Intelligent Design Multiverse News

What would the universe look like, if the past was infinite?

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File:Multiverse - level II.svg Recently, we’ve noted Kirk Durston’s and William Lane Craig’s demonstrations of the impossibility of an infinite past, according to rules of logic.

Peter Zoeller-Greer responds, from Germany:

I would say: If time and space is quantized (e.g. by multiples of the Planck-Space and -Time), then there cannot be an infinite past, since we would not reach our “here-and-now”. This is because the sum of an infinite number of finite things (e.g. Planck-Times) is always infinite, too. This follows purely by logic, not by physics.

The same is true for multiverses that “caused” somehow each other. Every infinite chain of events with an finite amount of time “between” them is infinite, except the time-amount could be infinitely small (e.g. in a continues model) and follows a geometric series (then an infinite sum of finite things can be e.g. =1). But if time is quantized, this is not possible and the sum is always infinite and we would again never reach our here-and-now 🙂

Sure but, in the pop science media, the multiverse banishes logic (and evidence-based reasoning) as a first step. The thought is: There must be a multiverse; otherwise, our universe would look like it was fine-tuned. Any proposition other than that, no matter how daft, is acceptable.

The part many thoughtful people have trouble getting past is that the conflict we face is, in the end, to a conflict between people who believe in logic and evidence and people who believe in a multiverse that just somehow must exist in defiance of them.

See also: Copernicus, you are not going to believe who is using your name. Or how.

As if the multiverse wasn’t bizarre enough …meet Many Worlds

and

But who needs reality-based thinking anyway? Not the new cosmologists

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7 Replies to “What would the universe look like, if the past was infinite?

  1. 1
    Dionisio says:

    I like this OP. So refreshing and relaxing. Thank you!

  2. 2
    GGDFan777 says:

    Some articles that people might find interesting which critique the possibility of an actual infinity or an infinite past :

    1.
    “New Zeno and Actual Infinity” by philosopher Casper Storm Hansen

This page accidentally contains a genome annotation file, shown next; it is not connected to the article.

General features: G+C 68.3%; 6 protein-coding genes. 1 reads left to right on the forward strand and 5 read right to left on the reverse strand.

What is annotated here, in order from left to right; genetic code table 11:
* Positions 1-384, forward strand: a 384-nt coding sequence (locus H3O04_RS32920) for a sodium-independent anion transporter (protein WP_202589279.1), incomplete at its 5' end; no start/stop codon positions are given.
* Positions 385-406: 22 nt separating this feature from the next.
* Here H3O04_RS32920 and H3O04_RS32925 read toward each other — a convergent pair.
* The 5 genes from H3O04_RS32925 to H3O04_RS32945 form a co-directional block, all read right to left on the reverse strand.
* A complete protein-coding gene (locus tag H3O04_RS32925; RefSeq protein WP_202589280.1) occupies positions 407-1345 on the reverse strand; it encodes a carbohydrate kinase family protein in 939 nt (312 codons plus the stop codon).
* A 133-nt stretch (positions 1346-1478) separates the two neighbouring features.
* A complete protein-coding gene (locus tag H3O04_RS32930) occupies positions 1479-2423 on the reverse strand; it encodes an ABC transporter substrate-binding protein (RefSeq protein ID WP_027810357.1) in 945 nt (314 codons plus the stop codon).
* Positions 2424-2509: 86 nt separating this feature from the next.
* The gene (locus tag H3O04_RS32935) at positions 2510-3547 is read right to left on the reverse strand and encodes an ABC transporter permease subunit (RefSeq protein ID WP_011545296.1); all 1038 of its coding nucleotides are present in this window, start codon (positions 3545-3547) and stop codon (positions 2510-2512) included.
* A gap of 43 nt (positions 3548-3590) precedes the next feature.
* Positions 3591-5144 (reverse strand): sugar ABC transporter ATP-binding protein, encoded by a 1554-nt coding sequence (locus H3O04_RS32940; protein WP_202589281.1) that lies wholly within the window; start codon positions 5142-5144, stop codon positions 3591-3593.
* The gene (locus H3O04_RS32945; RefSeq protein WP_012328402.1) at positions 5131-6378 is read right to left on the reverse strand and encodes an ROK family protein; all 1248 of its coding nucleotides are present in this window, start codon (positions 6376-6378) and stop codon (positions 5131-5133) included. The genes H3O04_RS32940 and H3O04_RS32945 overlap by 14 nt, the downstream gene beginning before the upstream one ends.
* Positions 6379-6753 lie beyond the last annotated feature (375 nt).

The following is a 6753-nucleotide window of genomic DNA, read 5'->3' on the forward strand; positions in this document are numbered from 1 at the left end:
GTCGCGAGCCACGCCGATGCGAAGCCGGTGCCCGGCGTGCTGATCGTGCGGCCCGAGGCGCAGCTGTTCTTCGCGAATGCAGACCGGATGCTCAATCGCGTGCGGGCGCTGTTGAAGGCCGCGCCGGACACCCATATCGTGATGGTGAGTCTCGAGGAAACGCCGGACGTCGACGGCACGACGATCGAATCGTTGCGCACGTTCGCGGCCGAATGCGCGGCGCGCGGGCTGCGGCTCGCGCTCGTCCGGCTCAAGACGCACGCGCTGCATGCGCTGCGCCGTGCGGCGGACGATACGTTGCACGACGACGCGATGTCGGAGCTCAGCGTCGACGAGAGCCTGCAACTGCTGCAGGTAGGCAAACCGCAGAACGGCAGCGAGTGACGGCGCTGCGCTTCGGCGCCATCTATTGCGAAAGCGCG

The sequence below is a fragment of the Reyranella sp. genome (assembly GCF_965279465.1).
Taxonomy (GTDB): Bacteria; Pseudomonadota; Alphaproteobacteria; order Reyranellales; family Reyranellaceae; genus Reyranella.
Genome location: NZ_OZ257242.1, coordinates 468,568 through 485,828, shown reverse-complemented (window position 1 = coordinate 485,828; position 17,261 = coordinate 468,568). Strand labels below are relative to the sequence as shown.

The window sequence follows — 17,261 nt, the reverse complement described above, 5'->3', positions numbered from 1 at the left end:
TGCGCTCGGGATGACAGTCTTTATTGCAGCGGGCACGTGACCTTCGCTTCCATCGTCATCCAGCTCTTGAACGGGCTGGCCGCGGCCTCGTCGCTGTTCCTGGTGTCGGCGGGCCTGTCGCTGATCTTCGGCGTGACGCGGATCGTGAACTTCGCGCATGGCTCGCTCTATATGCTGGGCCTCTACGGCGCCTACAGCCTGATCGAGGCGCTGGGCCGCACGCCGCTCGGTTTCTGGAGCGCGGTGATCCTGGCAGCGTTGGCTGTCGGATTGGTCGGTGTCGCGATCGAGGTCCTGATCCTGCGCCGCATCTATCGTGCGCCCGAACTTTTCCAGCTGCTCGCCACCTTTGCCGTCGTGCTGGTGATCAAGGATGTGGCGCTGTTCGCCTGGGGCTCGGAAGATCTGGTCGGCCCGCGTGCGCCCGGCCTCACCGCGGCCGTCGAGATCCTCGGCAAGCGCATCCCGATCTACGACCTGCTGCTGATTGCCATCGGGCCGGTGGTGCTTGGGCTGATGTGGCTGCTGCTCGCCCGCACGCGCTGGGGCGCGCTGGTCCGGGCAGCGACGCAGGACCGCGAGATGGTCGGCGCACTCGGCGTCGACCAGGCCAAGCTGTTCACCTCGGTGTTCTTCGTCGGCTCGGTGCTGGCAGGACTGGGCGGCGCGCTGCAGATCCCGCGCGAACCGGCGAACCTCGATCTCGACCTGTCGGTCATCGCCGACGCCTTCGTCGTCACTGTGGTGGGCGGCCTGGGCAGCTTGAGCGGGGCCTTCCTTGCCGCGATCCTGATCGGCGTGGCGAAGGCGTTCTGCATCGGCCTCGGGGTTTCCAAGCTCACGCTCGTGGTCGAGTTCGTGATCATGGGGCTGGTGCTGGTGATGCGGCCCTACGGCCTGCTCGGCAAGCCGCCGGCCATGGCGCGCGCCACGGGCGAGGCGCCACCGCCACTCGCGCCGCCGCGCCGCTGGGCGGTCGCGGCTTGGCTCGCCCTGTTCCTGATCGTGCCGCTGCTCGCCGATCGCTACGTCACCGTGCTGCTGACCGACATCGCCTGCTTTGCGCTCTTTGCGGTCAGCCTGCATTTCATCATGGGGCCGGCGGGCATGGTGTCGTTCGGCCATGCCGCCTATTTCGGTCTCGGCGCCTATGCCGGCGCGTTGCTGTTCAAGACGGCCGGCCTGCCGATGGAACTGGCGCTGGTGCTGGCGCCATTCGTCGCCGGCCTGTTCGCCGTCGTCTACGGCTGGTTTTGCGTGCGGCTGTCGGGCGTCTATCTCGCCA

Abstract:
    In 1964 José Benardete invented the “New Zeno Paradox” about an infinity of gods trying to prevent a traveller from reaching his destination. In this paper it is argued, contra Priest and Yablo, that the paradox must be re-solved by rejecting the possibility of actual infinity. Further, it is shown that this paradox has the same logical form as Yablo’s Paradox. It is suggested that constructivism can serve as the basis of a common solution to New Zeno and the paradoxes of truth, and a constructivist interpretation of Kripke’s theory of truth is given.

    Link: http://www.scirp.org/journal/P.....perID=8727

    2.
    “Ungrounded Causal Chains and Beginningless Time” by philosopher Laureano Luna

    Abstract:
    We use two logical resources, namely, the notion of recursively defined function and the Benardete-Yablo paradox, together with some inherent features of causality and time, as usually conceived, to derive two results: that no ungrounded causal chain exists and that time has a beginning

    link: http://wydawnictwoumk.pl/czaso.....09.014/995

    3.
    “Infinity at Stake” by Antonio Leon
    Link: http://vixra.org/pdf/1310.0242v5.pdf

    -GGDFan777

  3. 3
    Mung says:

    What would the present look like, if the past was infinite?

  4. 4
    Querius says:

    Entropy would be at a maximum for one thing.

    Somewhere along the way, the Easter Bunny would have spontaneously come into existence. No stars, no comets, no reruns. The Texas Rangers will have won the World Series, beating the Houston Astros. 😉

    -Q

  5. 5
    Mung says:

    The Texas Rangers will have won the World Series, beating the Houston Astros.

    😀

  6. 6
    Mung says:

    Entropy would be at a maximum for one thing.

    Nope. It is not possible to reach a state of maximum entropy from an infinite past.

  7. 7
    Querius says:

    Really? If entropy increases over time, what happens when a lot of time passes? 🙂

    -Q

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